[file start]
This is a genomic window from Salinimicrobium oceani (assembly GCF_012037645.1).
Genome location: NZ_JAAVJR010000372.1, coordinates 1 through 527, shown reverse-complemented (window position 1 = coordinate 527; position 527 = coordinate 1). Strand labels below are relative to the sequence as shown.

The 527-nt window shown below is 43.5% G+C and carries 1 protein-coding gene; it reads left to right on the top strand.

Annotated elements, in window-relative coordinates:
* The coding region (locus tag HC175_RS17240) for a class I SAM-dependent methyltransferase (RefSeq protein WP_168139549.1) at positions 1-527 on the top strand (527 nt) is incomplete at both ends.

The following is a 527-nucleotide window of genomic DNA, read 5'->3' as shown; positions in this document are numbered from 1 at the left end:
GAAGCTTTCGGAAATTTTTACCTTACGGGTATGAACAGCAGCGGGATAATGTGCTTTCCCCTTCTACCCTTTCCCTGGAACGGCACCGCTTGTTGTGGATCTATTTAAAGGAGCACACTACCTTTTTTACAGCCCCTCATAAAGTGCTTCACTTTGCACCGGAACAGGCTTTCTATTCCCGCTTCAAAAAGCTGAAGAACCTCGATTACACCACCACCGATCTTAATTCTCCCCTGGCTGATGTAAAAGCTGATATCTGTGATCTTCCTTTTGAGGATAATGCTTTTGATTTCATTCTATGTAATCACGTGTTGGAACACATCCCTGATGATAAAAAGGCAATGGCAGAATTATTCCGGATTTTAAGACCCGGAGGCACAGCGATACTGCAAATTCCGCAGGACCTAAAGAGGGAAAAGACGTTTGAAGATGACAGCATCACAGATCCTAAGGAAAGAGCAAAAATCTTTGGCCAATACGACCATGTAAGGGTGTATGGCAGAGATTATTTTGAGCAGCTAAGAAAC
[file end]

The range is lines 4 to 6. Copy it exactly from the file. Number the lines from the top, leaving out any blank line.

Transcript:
Annotated elements, in window-relative coordinates:
* The coding region (locus tag HC175_RS17240) for a class I SAM-dependent methyltransferase (RefSeq protein WP_168139549.1) at positions 1-527 on the top strand (527 nt) is incomplete at both ends.

The following is a 527-nucleotide window of genomic DNA, read 5'->3' as shown; positions in this document are numbered from 1 at the left end: